It’s not just about angst. It’s not just about the emotional confusion of being a child and not understanding everything you want to know about yourself yet, or having the language to know how to ask someone else to explain it to you. It’s not just about being younger than most when you come to the epiphany that life has a dark side, too.
It’s also about beauty and love and the preciousness of a singular moment when things fall into place the way they’re supposed to, and recognizing that sometimes that gift can happen to you, too.
So now we’re out of school. I still have a few finals left to grade today and tonight, and then I’ll be done with this semester. Yay.
There is one Christmas song that’s just so funny and smart and entertaining it’s on my iPod playlist year-round: “Elf’s Lament” by the Barenaked Ladies. If you come across the original recording — not hard to do — go for that, because it features Michael Buble and sounds awesome (even if you, like me, aren’t all that excited about Michael Buble). There is a video on YouTube in which someone has set the original song to a video made from scenes from the old Rudolph the Red-Nosed Reindeer movie, featuring the elf who wants to be a dentist but who is really a stand-in for any cultural taboo. (Come to think of it, that movie contained a lot of subtext about cultural taboos…) That’s a cute video, too.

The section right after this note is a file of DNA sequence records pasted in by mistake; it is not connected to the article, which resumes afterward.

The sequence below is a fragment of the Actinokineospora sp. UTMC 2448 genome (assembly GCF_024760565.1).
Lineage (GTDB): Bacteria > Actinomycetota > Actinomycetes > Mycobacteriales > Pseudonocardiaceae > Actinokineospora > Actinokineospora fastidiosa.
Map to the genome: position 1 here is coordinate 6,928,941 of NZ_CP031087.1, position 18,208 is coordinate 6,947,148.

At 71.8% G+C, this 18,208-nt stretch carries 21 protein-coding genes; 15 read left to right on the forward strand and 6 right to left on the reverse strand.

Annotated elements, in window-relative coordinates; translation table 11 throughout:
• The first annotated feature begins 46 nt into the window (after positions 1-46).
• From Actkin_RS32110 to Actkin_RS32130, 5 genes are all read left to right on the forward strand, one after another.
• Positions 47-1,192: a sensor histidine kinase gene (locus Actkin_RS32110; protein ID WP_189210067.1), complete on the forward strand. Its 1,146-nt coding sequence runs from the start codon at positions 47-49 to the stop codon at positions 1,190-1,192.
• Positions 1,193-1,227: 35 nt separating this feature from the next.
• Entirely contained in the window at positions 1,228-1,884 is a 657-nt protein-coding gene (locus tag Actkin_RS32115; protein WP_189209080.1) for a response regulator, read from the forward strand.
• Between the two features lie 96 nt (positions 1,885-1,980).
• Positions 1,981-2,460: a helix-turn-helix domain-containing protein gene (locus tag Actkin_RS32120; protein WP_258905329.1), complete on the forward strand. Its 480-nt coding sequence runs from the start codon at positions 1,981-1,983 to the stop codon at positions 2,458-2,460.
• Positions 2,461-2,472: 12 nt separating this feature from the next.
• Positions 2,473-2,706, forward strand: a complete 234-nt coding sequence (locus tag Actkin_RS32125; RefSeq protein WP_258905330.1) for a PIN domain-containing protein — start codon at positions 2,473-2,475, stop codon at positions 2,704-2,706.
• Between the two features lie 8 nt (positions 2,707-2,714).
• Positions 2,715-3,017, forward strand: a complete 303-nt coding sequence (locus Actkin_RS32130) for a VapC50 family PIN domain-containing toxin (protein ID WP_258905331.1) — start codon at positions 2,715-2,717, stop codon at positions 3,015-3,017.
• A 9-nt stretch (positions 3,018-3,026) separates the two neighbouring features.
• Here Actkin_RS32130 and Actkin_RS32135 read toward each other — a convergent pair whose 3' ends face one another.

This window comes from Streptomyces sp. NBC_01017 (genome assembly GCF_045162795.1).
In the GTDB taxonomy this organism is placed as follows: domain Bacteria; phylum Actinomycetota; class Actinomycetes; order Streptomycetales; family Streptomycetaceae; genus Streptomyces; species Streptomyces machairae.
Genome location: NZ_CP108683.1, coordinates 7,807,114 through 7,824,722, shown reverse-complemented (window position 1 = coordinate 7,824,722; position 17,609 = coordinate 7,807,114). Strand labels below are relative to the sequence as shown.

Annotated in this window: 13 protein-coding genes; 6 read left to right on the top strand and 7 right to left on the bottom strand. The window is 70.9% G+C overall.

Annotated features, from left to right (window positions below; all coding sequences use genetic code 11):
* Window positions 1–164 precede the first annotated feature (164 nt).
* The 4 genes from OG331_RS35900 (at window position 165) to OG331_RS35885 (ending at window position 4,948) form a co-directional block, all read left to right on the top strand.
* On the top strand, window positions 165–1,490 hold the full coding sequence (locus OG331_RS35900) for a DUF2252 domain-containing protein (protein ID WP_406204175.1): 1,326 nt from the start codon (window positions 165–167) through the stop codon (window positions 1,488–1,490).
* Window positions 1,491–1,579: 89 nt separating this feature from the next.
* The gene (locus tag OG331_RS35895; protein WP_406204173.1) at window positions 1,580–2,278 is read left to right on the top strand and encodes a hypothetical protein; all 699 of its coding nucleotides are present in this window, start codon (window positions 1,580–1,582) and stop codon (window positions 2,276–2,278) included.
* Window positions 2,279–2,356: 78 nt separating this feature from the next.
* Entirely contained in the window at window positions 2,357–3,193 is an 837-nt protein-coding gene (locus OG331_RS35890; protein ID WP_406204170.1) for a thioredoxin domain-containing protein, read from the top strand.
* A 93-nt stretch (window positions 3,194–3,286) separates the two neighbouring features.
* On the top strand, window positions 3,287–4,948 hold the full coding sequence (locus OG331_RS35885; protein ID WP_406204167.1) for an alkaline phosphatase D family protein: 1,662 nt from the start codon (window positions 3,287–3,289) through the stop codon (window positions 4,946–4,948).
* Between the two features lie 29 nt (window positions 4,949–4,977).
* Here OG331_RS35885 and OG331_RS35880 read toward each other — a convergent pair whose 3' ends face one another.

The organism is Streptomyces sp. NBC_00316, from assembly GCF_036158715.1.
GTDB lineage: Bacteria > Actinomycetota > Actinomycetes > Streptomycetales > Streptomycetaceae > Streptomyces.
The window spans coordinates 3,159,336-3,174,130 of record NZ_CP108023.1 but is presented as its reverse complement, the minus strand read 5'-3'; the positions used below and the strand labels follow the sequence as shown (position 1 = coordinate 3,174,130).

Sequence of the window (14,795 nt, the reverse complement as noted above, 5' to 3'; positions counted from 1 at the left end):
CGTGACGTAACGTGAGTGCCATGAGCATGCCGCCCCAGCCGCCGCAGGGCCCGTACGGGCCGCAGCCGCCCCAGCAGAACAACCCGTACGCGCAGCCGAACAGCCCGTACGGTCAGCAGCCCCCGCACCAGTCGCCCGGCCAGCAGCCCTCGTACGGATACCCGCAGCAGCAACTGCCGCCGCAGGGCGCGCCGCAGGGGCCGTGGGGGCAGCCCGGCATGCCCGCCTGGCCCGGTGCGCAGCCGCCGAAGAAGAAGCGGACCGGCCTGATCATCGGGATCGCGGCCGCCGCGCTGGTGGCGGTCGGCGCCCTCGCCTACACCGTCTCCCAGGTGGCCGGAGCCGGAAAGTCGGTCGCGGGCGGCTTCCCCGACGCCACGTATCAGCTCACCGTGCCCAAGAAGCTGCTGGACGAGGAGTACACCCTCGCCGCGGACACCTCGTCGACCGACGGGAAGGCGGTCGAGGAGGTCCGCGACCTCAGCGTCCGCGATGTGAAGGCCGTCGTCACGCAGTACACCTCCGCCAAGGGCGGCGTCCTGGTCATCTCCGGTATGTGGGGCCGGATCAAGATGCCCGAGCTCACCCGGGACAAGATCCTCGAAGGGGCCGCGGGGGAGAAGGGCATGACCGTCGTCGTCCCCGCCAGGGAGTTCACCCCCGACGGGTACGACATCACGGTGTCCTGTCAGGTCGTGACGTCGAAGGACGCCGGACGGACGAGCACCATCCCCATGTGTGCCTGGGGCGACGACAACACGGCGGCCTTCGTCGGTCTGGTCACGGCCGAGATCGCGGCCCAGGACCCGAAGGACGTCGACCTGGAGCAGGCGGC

But here I present to you the BNL performing this song by themselves, live.
No video today. The reason? Because the song I’m about to share with you has never been recorded other than written down in words. Here.
One of my favorite Christmas songs when I was a kid was “The Twelve Days of Christmas.” Maybe it was because of the repetition, maybe it was because of the variety of objects. Maybe it was because, in my imagination, the song contained a visual smorgasbord of fantastic things. I just loved singing it. A lot. On the swingset, in the shower, while I was setting the table for dinner, while I was wrapping gifts — you name it. (Of course, I also indulged in marathon singing sessions of “99 Bottles of Beer on the Wall” with my grandmother on car trips, to the unbelievable annoyance of my parents, I’m sure.)